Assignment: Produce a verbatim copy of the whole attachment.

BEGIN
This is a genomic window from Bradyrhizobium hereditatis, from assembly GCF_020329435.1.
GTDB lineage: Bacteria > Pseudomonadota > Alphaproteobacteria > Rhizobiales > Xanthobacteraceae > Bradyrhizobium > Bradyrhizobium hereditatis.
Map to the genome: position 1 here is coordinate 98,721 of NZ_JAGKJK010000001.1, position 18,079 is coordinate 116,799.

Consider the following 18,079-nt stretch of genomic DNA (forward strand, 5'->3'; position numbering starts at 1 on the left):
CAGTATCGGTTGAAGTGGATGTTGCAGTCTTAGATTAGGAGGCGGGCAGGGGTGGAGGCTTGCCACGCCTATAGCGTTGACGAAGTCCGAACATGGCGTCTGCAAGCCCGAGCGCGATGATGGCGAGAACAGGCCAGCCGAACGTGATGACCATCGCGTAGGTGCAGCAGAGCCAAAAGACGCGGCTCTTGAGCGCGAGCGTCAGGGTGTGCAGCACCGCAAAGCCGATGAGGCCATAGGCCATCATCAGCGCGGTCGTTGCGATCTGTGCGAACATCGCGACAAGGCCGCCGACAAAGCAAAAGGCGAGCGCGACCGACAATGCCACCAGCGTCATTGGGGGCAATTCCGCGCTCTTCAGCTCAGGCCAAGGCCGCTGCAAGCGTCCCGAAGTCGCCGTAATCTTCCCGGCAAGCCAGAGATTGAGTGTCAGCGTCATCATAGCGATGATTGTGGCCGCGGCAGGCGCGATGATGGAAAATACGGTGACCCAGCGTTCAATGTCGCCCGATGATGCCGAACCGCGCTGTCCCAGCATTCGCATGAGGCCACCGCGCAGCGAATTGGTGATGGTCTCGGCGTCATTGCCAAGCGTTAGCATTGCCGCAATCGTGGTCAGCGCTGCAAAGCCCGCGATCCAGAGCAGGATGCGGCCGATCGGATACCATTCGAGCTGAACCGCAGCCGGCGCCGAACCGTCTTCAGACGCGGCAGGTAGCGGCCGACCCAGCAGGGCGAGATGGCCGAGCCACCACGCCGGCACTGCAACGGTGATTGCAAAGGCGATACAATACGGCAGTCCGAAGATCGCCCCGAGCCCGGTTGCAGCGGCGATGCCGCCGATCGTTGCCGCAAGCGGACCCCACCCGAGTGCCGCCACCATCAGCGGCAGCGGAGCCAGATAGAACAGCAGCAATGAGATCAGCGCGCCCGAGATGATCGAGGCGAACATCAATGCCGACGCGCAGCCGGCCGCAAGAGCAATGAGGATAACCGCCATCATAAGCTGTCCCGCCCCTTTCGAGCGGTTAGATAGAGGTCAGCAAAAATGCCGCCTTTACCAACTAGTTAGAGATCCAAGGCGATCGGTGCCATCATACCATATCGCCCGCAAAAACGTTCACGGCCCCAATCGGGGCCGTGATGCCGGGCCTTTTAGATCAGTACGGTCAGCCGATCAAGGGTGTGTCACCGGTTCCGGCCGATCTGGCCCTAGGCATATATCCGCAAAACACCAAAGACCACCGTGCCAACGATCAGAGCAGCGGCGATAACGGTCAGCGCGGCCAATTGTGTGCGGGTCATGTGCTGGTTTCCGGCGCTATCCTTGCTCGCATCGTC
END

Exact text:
This is a genomic window from Bradyrhizobium hereditatis, from assembly GCF_020329435.1.
GTDB lineage: Bacteria > Pseudomonadota > Alphaproteobacteria > Rhizobiales > Xanthobacteraceae > Bradyrhizobium > Bradyrhizobium hereditatis.
Map to the genome: position 1 here is coordinate 98,721 of NZ_JAGKJK010000001.1, position 18,079 is coordinate 116,799.

Consider the following 18,079-nt stretch of genomic DNA (forward strand, 5'->3'; position numbering starts at 1 on the left):
CAGTATCGGTTGAAGTGGATGTTGCAGTCTTAGATTAGGAGGCGGGCAGGGGTGGAGGCTTGCCACGCCTATAGCGTTGACGAAGTCCGAACATGGCGTCTGCAAGCCCGAGCGCGATGATGGCGAGAACAGGCCAGCCGAACGTGATGACCATCGCGTAGGTGCAGCAGAGCCAAAAGACGCGGCTCTTGAGCGCGAGCGTCAGGGTGTGCAGCACCGCAAAGCCGATGAGGCCATAGGCCATCATCAGCGCGGTCGTTGCGATCTGTGCGAACATCGCGACAAGGCCGCCGACAAAGCAAAAGGCGAGCGCGACCGACAATGCCACCAGCGTCATTGGGGGCAATTCCGCGCTCTTCAGCTCAGGCCAAGGCCGCTGCAAGCGTCCCGAAGTCGCCGTAATCTTCCCGGCAAGCCAGAGATTGAGTGTCAGCGTCATCATAGCGATGATTGTGGCCGCGGCAGGCGCGATGATGGAAAATACGGTGACCCAGCGTTCAATGTCGCCCGATGATGCCGAACCGCGCTGTCCCAGCATTCGCATGAGGCCACCGCGCAGCGAATTGGTGATGGTCTCGGCGTCATTGCCAAGCGTTAGCATTGCCGCAATCGTGGTCAGCGCTGCAAAGCCCGCGATCCAGAGCAGGATGCGGCCGATCGGATACCATTCGAGCTGAACCGCAGCCGGCGCCGAACCGTCTTCAGACGCGGCAGGTAGCGGCCGACCCAGCAGGGCGAGATGGCCGAGCCACCACGCCGGCACTGCAACGGTGATTGCAAAGGCGATACAATACGGCAGTCCGAAGATCGCCCCGAGCCCGGTTGCAGCGGCGATGCCGCCGATCGTTGCCGCAAGCGGACCCCACCCGAGTGCCGCCACCATCAGCGGCAGCGGAGCCAGATAGAACAGCAGCAATGAGATCAGCGCGCCCGAGATGATCGAGGCGAACATCAATGCCGACGCGCAGCCGGCCGCAAGAGCAATGAGGATAACCGCCATCATAAGCTGTCCCGCCCCTTTCGAGCGGTTAGATAGAGGTCAGCAAAAATGCCGCCTTTACCAACTAGTTAGAGATCCAAGGCGATCGGTGCCATCATACCATATCGCCCGCAAAAACGTTCACGGCCCCAATCGGGGCCGTGATGCCGGGCCTTTTAGATCAGTACGGTCAGCCGATCAAGGGTGTGTCACCGGTTCCGGCCGATCTGGCCCTAGGCATATATCCGCAAAACACCAAAGACCACCGTGCCAACGATCAGAGCAGCGGCGATAACGGTCAGCGCGGCCAATTGTGTGCGGGTCATGTGCTGGTTTCCGGCGCTATCCTTGCTCGCATCGTC